The curliness of fibres and he degree of microcompression in the fibre wall strongly influence the properties of pulp suspensions, wet-webs, and dry sheets. In mill operation, curl and microcompression can be induced accidentally or intentionally, by shearing at high consistency. Some pulps are highly susceptible to curling; others are more resistant. Curl is not necessarily stable; it is readily removed from some pulps but not from others. Curl can be stabilized by certain treatments, notably by heat treatment at high consistency. This can be deliberate, or it can occur accidentally during mill operation, when a pulp is stored at an elevated temperature. Both curl and microcompression are often disregarded because they cannot be easily measured. Yet in practice their effects often dominate the properties of pulp suspensions, wet webs, and dry sheets. Ignoring these effects has led to costly surprises both in research and mill operation.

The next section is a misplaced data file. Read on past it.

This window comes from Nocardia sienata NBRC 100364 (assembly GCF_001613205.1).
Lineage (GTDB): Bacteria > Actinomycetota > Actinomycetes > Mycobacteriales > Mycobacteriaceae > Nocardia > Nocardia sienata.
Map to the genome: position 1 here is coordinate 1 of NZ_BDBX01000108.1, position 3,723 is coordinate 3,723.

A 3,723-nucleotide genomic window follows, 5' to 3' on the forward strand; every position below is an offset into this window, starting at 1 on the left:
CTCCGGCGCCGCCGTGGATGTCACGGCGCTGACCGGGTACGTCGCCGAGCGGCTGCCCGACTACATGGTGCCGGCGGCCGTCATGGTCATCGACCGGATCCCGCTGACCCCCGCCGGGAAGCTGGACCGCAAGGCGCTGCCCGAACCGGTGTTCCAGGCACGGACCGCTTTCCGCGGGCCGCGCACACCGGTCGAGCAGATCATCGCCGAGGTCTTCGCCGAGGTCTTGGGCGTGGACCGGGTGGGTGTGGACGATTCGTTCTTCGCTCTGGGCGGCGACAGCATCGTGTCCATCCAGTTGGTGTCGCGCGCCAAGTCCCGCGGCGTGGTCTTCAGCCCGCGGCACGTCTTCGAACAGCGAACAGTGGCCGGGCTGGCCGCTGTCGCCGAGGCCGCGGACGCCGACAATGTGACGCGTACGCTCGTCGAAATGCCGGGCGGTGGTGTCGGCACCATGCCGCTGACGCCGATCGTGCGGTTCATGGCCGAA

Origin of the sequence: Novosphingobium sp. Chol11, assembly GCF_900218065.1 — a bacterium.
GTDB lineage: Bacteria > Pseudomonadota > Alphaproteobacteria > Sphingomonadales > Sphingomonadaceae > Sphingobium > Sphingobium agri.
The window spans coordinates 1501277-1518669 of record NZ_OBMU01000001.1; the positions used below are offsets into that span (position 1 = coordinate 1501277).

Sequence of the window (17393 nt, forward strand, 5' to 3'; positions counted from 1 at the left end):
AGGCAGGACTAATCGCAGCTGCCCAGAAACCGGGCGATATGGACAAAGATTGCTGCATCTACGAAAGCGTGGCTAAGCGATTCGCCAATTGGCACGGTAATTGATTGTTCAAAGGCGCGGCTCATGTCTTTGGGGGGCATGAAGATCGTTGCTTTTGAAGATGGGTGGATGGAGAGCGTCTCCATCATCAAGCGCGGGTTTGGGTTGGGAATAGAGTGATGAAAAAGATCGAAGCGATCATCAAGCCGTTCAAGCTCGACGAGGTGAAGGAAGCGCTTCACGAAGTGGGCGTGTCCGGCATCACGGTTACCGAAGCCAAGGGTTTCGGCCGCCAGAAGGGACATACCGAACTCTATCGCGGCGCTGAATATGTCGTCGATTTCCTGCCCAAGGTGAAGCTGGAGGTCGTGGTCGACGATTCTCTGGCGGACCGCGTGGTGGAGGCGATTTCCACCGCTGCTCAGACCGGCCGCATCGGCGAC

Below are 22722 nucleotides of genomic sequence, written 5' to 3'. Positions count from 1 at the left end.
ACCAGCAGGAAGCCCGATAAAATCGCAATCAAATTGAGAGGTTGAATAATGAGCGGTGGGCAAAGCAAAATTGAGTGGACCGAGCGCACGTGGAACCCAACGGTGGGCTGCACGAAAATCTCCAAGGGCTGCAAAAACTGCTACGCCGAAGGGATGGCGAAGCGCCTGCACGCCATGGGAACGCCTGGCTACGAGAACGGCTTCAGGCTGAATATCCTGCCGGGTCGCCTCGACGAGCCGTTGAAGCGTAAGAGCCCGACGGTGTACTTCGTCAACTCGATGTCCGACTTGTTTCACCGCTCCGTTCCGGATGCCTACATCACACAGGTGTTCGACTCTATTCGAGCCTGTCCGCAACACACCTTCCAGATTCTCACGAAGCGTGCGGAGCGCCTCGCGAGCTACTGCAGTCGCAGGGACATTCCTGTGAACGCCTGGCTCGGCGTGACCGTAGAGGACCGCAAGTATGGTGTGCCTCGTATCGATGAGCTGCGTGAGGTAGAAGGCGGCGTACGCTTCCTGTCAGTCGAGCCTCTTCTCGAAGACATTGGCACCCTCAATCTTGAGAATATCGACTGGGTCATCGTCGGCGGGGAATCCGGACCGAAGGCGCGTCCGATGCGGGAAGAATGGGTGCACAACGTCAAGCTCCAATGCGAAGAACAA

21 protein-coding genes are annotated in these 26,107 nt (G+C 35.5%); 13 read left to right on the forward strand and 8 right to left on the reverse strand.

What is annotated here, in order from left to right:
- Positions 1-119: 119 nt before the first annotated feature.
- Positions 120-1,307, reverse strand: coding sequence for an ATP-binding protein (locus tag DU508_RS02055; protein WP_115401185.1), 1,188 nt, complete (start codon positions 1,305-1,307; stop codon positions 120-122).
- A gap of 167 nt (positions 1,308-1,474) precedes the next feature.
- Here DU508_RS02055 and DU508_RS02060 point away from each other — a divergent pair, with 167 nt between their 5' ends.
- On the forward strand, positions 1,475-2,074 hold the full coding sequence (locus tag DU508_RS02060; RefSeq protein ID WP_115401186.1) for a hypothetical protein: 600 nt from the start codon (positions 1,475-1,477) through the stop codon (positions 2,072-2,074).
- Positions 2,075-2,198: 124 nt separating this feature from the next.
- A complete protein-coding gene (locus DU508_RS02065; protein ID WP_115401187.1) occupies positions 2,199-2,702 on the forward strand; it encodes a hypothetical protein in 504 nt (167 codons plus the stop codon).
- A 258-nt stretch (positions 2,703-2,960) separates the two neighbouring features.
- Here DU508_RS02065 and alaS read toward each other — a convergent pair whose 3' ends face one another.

In this paper the literature is reviewed and new data are introduced, illustrating the importance of curl and microcompression for mechanical, chemi-mechanical, and chemical pulps.